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Simplify DO-178C Compliance with 10 Best Practices

This 10-point best practices checklist emphasizes requirements while providing overall tips to fly a safe course to DO-178 certification. Here's what you'll need.

June 7, 2021

You can’t build good software without good requirements. For safety-critical avionics software, where failure can cause severe injuries or fatalities, good isn’t good enough. Your requirements must be foolproof. Your DO-178C certification depends on it.

This 10-point best practices checklist emphasizes requirements while providing overall tips to fly a safe course to DO-178 certification. Here’s what you’ll need.

  1. Impeccable Documentation

DO-178C compliance demands thoroughness, clarity and precision. Be prepared to explain every step based on entry and exit criteria, tools used during your analysis, and any procedures, reports or data the certification authorities require. Make sure you show the big picture too, so authorities can see how all the details add up.

  1. Complete Traceability

Make it easy for authorities to connect the dots. Show how the low-level requirements trace to high-level requirements, high-level requirements trace to the system requirements, and up to the test cases and test results. Spell out which tool or tools you’re using.

  1. Crystal-Clear Definitions

Words matter, and in safety-critical avionics software they can be a matter of life or death. Prevent ambiguity and confusion by specifying when/if to use words like willshallshould and must. 

Note any words that should be avoided or used with caution.

  1. Quantified Requirements

Express functional requirements in terms of a specific system’s quantitative input and output. Specify tolerances not just in relation to input and output quantities, but also to system reaction times. (This is where data transmission times and latencies are stored.)

  1. Consistent Terminology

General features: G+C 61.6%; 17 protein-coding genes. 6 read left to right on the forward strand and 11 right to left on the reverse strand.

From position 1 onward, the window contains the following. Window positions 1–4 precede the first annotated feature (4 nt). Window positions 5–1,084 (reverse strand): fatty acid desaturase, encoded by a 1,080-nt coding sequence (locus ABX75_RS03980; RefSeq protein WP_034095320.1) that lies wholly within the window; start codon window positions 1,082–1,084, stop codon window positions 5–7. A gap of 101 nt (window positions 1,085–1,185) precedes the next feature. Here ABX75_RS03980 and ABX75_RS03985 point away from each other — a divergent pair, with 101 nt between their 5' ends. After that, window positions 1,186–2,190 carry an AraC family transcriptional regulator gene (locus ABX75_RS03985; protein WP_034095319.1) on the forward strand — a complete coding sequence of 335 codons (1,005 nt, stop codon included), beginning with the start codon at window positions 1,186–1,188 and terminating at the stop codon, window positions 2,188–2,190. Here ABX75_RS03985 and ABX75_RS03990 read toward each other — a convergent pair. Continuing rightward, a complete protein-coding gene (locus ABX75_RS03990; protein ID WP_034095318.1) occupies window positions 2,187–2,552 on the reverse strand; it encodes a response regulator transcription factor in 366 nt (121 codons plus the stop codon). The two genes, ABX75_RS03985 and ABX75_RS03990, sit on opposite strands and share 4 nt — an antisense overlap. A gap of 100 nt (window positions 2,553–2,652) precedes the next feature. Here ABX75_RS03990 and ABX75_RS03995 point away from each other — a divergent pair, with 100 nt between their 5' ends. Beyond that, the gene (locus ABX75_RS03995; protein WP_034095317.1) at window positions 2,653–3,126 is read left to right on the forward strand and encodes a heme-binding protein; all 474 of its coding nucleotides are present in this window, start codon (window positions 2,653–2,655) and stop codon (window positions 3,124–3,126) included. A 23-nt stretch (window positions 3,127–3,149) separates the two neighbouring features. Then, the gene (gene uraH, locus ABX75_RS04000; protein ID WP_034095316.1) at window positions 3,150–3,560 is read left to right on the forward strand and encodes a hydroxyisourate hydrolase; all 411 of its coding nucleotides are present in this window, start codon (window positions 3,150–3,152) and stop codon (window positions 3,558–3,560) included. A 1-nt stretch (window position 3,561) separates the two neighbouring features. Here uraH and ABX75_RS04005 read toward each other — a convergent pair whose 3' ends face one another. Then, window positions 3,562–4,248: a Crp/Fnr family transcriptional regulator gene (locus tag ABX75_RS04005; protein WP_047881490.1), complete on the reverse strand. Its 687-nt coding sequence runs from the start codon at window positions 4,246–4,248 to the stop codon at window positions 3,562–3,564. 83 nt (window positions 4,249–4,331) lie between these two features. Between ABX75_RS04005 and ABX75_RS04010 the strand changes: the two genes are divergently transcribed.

Ambiguity is a peril to safety. Don’t give any stakeholder or reviewer a reason to wonder what you mean. The measurement units and technical terms must be consistent with every use in the requirements. To enforce consistency and demonstrate your commitment to it, create an updatable glossary.

  1. Manageable Level of Detail

If you specify every implementation detail of how an algorithm should function, the system will become cluttered. That will overload the checking system, causing problems in verification. Apply the less-is-more rule and limit details to only those that are essential.

  1. Obvious Separation between Rationale and Requirements

It’s helpful to explain the rationale behind derived requirements, but be careful that your explanation or rationale doesn’t misrepresent or conflict in any way with what the requirements say. Keep explanatory text separate from the stated requirement for ease in reviewing.

  1. NLP-Focused Automation

Requirements are written in natural language, making the two-step manual analysis process even longer and more tedious. Open-source NLP tools can automate the process, generate reports and protect your schedule, freeing engineers for more critical tasks.

  1. Streamlined Requirements

Diverse stakeholders can unknowingly trigger requirements bloat, clogging your processes. Use an analysis tool to eliminate duplicate or conflicting requirements and find ways to combine similar ones, resulting in a manageable, more highly focused set.

  1. Two-System Analysis

DO-178C states that derived requirements must be “provided to the systems processes,” which means the requirements analysis process as well as the system safety assessment process. In other words, you need to apply your documented process of requirements analysis to all the high-level software requirements that you have defined.

Ask a Software Testing Expert

Following these best practices will set you on the right course for successful DO-178C compliance. However, DO-178C lists dozens of objectives for processes and activities. The higher the risk to passengers and safety of your software, the more objectives you’ll have to meet.

Aerospace software testing experts, with their shift-left approach to the SDLC, can help ensure the rigorous attention to detail and precision required, while keeping your project schedule and delivery perfectly on track.

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